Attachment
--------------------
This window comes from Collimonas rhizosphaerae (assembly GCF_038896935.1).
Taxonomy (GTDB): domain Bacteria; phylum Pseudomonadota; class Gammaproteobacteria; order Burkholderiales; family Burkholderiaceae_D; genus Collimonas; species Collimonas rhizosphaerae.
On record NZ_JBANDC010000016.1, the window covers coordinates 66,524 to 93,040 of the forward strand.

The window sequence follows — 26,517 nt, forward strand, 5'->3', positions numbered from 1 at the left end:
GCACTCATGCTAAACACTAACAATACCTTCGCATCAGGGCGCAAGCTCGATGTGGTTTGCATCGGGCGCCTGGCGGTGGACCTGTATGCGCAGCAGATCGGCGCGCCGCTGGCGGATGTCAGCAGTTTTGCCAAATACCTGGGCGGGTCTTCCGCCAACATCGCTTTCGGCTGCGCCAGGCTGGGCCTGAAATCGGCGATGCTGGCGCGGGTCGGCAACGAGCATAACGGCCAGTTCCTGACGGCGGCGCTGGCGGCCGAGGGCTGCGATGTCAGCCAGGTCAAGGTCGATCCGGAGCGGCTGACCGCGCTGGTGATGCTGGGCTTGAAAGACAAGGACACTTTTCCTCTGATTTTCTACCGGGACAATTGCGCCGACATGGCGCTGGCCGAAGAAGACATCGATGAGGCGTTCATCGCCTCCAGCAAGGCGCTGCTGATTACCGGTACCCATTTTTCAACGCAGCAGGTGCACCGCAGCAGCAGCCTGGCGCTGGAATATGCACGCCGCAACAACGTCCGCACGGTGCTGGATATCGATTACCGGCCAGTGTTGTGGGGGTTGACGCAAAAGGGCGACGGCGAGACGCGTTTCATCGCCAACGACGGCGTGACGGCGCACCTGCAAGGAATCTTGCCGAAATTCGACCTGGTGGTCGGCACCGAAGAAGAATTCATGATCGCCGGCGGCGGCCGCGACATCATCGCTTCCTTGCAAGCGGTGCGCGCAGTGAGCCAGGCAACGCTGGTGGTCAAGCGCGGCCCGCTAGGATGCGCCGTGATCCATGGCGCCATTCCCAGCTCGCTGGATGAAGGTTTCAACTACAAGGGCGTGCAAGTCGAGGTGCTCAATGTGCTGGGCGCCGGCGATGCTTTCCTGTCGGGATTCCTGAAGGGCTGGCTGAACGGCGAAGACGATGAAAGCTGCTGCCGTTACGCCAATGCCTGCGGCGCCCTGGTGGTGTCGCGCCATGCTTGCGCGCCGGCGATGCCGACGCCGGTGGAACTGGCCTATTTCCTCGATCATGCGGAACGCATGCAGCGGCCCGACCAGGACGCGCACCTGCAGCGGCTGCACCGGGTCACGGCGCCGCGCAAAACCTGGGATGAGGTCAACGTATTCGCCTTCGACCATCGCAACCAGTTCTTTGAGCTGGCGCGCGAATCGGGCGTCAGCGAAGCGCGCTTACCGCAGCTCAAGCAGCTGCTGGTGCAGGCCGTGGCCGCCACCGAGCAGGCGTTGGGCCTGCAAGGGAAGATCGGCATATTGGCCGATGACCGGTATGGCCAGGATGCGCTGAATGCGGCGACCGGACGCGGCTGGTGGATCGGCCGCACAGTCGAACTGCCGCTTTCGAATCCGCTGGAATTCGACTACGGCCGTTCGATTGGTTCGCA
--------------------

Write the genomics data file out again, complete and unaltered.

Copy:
This window comes from Collimonas rhizosphaerae (assembly GCF_038896935.1).
Taxonomy (GTDB): domain Bacteria; phylum Pseudomonadota; class Gammaproteobacteria; order Burkholderiales; family Burkholderiaceae_D; genus Collimonas; species Collimonas rhizosphaerae.
On record NZ_JBANDC010000016.1, the window covers coordinates 66,524 to 93,040 of the forward strand.

The window sequence follows — 26,517 nt, forward strand, 5'->3', positions numbered from 1 at the left end:
GCACTCATGCTAAACACTAACAATACCTTCGCATCAGGGCGCAAGCTCGATGTGGTTTGCATCGGGCGCCTGGCGGTGGACCTGTATGCGCAGCAGATCGGCGCGCCGCTGGCGGATGTCAGCAGTTTTGCCAAATACCTGGGCGGGTCTTCCGCCAACATCGCTTTCGGCTGCGCCAGGCTGGGCCTGAAATCGGCGATGCTGGCGCGGGTCGGCAACGAGCATAACGGCCAGTTCCTGACGGCGGCGCTGGCGGCCGAGGGCTGCGATGTCAGCCAGGTCAAGGTCGATCCGGAGCGGCTGACCGCGCTGGTGATGCTGGGCTTGAAAGACAAGGACACTTTTCCTCTGATTTTCTACCGGGACAATTGCGCCGACATGGCGCTGGCCGAAGAAGACATCGATGAGGCGTTCATCGCCTCCAGCAAGGCGCTGCTGATTACCGGTACCCATTTTTCAACGCAGCAGGTGCACCGCAGCAGCAGCCTGGCGCTGGAATATGCACGCCGCAACAACGTCCGCACGGTGCTGGATATCGATTACCGGCCAGTGTTGTGGGGGTTGACGCAAAAGGGCGACGGCGAGACGCGTTTCATCGCCAACGACGGCGTGACGGCGCACCTGCAAGGAATCTTGCCGAAATTCGACCTGGTGGTCGGCACCGAAGAAGAATTCATGATCGCCGGCGGCGGCCGCGACATCATCGCTTCCTTGCAAGCGGTGCGCGCAGTGAGCCAGGCAACGCTGGTGGTCAAGCGCGGCCCGCTAGGATGCGCCGTGATCCATGGCGCCATTCCCAGCTCGCTGGATGAAGGTTTCAACTACAAGGGCGTGCAAGTCGAGGTGCTCAATGTGCTGGGCGCCGGCGATGCTTTCCTGTCGGGATTCCTGAAGGGCTGGCTGAACGGCGAAGACGATGAAAGCTGCTGCCGTTACGCCAATGCCTGCGGCGCCCTGGTGGTGTCGCGCCATGCTTGCGCGCCGGCGATGCCGACGCCGGTGGAACTGGCCTATTTCCTCGATCATGCGGAACGCATGCAGCGGCCCGACCAGGACGCGCACCTGCAGCGGCTGCACCGGGTCACGGCGCCGCGCAAAACCTGGGATGAGGTCAACGTATTCGCCTTCGACCATCGCAACCAGTTCTTTGAGCTGGCGCGCGAATCGGGCGTCAGCGAAGCGCGCTTACCGCAGCTCAAGCAGCTGCTGGTGCAGGCCGTGGCCGCCACCGAGCAGGCGTTGGGCCTGCAAGGGAAGATCGGCATATTGGCCGATGACCGGTATGGCCAGGATGCGCTGAATGCGGCGACCGGACGCGGCTGGTGGATCGGCCGCACAGTCGAACTGCCGCTTTCGAATCCGCTGGAATTCGACTACGGCCGTTCGATTGGTTCGCA